It is an age-old question and one that has sparked debate for decades.
There are those who believe that unions are important because they give workers a voice in a world dominated by powerful employers, securing better wages and treatment for employees, particularly as technology threatens many trades with redundancy. Higher wages for the masses equals more spending, and thus a healthier economy, they say.
On the opposite side of the fence, others believe that unions are economy-ruining, corrupt organisations that misuse members’ funds for political ends, increase prices for the masses by fighting for wage rises for a few, and push companies out of business with unfair demands.
Others say that unions, good or bad, are no longer needed because legal protections for workers have improved. But the counter argument is that many of these protections may not have existed had unions not forced governments’ hands to act against companies trying to ride roughshod over workers’ rights.
Meanwhile, in Australia, unionism is closely entangled with politics, given the union background and continued funding and control of one of the country’ two major political parties.
A study by the Australian Bureau of Statistics found that fewer and fewer people are signing up to workers’ unions. Figures from August 2014 show that union members made up just 15.1 per cent of the workforce – these results are not just due to members leaving, but because workers aren’t joining unions.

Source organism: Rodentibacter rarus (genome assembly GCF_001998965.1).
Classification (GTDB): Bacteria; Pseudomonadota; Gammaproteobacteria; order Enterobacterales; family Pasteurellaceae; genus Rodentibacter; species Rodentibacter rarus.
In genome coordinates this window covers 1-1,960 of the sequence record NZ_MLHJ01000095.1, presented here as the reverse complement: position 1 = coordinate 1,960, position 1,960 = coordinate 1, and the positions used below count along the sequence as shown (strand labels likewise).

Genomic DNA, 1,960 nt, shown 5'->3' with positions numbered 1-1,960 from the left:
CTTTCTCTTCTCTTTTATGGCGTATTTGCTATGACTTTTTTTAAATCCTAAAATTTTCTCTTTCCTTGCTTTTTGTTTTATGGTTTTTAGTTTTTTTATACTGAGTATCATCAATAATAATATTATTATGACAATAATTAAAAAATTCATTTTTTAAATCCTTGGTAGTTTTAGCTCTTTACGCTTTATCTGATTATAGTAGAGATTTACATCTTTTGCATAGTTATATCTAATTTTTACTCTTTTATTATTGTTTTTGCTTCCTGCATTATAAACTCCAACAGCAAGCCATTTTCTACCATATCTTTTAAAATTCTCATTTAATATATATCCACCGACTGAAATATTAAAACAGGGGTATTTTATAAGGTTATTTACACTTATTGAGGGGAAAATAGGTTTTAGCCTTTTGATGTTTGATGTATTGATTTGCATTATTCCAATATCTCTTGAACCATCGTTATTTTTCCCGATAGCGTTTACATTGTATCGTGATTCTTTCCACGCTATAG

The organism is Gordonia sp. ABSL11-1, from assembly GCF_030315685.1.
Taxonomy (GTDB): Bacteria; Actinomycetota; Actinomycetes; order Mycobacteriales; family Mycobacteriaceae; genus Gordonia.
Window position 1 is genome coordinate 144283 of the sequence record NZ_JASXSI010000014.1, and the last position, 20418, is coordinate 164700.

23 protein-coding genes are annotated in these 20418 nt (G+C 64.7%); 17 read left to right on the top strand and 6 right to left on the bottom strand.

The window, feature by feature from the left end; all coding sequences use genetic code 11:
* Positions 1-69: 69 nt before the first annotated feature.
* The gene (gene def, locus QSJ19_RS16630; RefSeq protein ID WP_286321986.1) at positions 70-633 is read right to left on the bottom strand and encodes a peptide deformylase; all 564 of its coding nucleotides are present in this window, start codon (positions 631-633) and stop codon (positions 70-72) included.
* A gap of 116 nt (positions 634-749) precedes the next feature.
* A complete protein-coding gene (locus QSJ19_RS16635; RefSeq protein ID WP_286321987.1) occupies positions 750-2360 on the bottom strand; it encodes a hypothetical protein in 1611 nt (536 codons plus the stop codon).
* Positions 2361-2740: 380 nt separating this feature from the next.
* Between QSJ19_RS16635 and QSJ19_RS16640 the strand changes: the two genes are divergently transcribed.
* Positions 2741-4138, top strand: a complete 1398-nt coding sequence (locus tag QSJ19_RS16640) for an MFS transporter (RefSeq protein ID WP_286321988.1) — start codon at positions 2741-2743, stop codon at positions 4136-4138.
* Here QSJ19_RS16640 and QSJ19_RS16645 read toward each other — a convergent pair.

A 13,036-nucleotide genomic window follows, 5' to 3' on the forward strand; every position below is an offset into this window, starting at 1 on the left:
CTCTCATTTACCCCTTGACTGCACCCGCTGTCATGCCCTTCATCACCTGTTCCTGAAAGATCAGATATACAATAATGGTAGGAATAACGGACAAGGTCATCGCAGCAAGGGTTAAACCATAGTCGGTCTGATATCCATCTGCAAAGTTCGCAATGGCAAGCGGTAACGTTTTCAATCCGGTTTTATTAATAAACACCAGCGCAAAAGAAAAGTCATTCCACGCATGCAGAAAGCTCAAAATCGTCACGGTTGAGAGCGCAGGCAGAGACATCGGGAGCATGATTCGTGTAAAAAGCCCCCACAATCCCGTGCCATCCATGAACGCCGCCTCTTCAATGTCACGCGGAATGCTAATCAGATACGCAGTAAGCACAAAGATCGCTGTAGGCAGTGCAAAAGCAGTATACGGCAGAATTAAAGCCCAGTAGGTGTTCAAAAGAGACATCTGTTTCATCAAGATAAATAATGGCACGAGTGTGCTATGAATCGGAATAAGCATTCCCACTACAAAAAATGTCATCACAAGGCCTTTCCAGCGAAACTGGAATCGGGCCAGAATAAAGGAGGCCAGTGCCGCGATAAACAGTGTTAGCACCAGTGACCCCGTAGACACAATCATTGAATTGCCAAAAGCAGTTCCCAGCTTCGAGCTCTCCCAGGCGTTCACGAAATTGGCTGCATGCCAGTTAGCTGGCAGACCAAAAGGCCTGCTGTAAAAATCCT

It appears workers new to the workforce are the least interested – the same 2014 study found that people who had been working in a job for less than five years accounted for between 2.5 per cent to 6.3 percent of union memberships.
Some may have become disenfranchised with unionisation as a result of many high profile corruption cases in recent years.
As a Starts at 60 blogger wrote, “Another day, another dollar and another big union rort. Or at least that’s the way it is beginning to appear to me.
“Hardly a day goes by that we don’t hear about some union official doing the wrong thing, whether it is claiming expenses they were not entitled to or other weird and wonderful things like paying for call girls. Or was that after the guy went on to become a politician? There are so many it’s hard to keep track of them.”
A Royal Commission into trade unions two years ago revealed widespread corruption within Australian unions. However, there have been only a handful of convictions as a result of these findings.
And Paul Howes, the then-national secretary of the Australian Workers Union, told the Daily Telegraph in 2013 that unions had a new role to play in the community – one of conduit between workers and management.
“Too often people think that unions are only needed in bad workplaces. And to be fair, that’s probably how it was in the old days when our national economy was sheltered behind high tariff walls,” he said.
“But times have changed and both business and unions have had to change with them. These days unions have to do more than just protect workers from bad bosses.”
“Of course, when a boss does the wrong thing, unions have a responsibility to defend the rights of their members. But we also need to play a constructive role in helping management and labour to work together collaboratively.” he added.